Martine Ouellet, Quebec Climate


PHOTO PHILIPPE BOIVIN, THE PRESS

Panel of Martine Ouellet, leader of the new Climat Québec party and candidate in the by-election in Marie-Victorin

“If there is one issue that is important for the citizens of Marie-Victorin, but also for all of Quebec, it is the climate,” declared Martine Ouellet, leader of the new party Climat Québec. The fight against climate change involves in particular the extension of the yellow metro line to Saint-Hubert airport and by free public transport, judges the one who was a PQ member from 2010 to 2018. Monday’s result, Martine Ouellet plans to be back for the October 3 general election by fielding a candidate in each of the province’s 125 ridings.

Anne Casabonne, Conservative Party of Quebec


PHOTO PHILIPPE BOIVIN, THE PRESS

Sign of Anne Casabonne, candidate of the Conservative Party of Quebec in the by-election in Marie-Victorin

Anne Casabonne affirms that she is not against sanitary measures, but for free choice. She cites Sweden for its handling of the pandemic. “They made recommendations, but they never closed any businesses, they had no bankruptcies, they did not force people to wear masks, they trusted common sense,” explains the actress who stood out for remarks qualified as anti-vaccine last fall. If elected, the candidate would ensure that businesses are never closed again because of COVID-19. She wants to tackle the housing crisis and restore purchasing power to citizens, in particular by asking the government to abolish the tax on gasoline and household products.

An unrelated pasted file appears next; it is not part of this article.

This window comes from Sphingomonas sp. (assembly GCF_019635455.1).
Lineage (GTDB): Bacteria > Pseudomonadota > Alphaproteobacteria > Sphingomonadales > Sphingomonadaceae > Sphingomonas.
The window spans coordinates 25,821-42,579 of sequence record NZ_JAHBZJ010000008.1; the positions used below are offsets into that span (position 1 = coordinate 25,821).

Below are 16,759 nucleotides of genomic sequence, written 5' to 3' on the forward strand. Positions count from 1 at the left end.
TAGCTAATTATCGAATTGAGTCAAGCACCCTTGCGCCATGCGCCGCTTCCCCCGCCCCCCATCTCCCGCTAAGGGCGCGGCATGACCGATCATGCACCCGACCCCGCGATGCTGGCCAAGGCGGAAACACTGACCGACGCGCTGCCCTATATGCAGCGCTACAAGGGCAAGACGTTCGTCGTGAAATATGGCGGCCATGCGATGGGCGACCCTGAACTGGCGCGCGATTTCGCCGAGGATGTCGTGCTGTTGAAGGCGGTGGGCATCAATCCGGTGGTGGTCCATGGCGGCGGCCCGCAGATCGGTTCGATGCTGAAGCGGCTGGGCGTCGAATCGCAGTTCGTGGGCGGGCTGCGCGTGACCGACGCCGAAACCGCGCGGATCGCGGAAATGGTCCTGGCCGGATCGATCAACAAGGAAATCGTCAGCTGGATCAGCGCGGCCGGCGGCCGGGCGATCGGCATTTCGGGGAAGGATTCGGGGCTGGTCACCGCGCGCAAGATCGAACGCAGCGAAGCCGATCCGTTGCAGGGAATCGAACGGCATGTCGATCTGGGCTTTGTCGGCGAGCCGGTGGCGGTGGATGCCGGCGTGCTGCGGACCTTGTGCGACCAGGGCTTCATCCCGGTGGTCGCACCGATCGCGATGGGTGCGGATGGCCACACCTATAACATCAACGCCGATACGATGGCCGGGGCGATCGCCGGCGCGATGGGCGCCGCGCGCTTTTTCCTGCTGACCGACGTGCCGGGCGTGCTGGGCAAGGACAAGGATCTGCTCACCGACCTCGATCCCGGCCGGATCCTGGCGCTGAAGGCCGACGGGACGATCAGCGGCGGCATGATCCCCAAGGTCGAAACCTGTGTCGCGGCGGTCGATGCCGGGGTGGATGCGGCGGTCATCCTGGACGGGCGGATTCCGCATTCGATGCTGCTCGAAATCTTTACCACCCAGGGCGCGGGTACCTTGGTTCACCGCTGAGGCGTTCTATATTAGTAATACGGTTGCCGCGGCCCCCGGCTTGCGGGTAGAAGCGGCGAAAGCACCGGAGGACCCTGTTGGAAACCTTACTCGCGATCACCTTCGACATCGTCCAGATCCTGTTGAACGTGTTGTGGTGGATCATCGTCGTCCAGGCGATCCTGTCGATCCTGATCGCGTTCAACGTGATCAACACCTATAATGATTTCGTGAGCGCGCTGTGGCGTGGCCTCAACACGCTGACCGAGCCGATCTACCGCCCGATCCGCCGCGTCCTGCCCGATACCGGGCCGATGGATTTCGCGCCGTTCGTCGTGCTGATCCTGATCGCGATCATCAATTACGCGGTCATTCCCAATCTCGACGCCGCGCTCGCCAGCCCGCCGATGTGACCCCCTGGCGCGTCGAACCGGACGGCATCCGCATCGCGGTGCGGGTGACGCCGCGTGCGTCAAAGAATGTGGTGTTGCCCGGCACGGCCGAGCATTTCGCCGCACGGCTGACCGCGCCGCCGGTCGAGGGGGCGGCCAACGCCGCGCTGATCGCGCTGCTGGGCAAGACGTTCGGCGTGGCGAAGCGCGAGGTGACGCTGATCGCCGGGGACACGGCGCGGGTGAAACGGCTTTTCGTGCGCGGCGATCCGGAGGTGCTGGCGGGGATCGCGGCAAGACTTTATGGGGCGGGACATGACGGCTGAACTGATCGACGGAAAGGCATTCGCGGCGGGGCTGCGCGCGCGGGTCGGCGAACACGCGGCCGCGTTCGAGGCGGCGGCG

The other candidates


PHOTO PHILIPPE BOIVIN, THE PRESS

Sign of Alex Tyrrell, representing the Green Party of Quebec in the by-election in Marie-Victorin

The other candidates running in the riding of Marie-Victorin are Alex Tyrrell, for the Green Party of Quebec, Michel Blondin, for the Party for the Independence of Quebec, Shawn Lalande McLean, for the Access to Property and Equity Party, Michel Lebrun, for the National Union, Florent Portron, for the Autonomist Team, and Philippe Tessier, independent candidate.

The by-election in numbers

  • 45,634 people registered on the electoral list
  • 6,466 electors voted in advance
  • 15 polling places
  • 118 polling stations
  • Opening hours of polling stations: 9:30 a.m. to 8 p.m.
  • 62.91%: voter turnout in the 2018 general election in Marie-Victorin
  • 25.71%: participation rate in the most recent by-election, in December 2016, in Marie-Victorin

The constituency in numbers

  • $36,590: average household income in Marie-Victorin (compared to $40,042 in Quebec)
  • 52%: proportion of the population earning less than $50,000 per year (compared to 41% in Quebec)
  • 66.2%: proportion of households that are tenants
  • 83.4%: proportion of the population speaking French at home
  • 19.5%: proportion of the population belonging to a visible minority (compared to 13% in Quebec)

Sources: Chief Electoral Officer and Quebec Network of Housing NPOs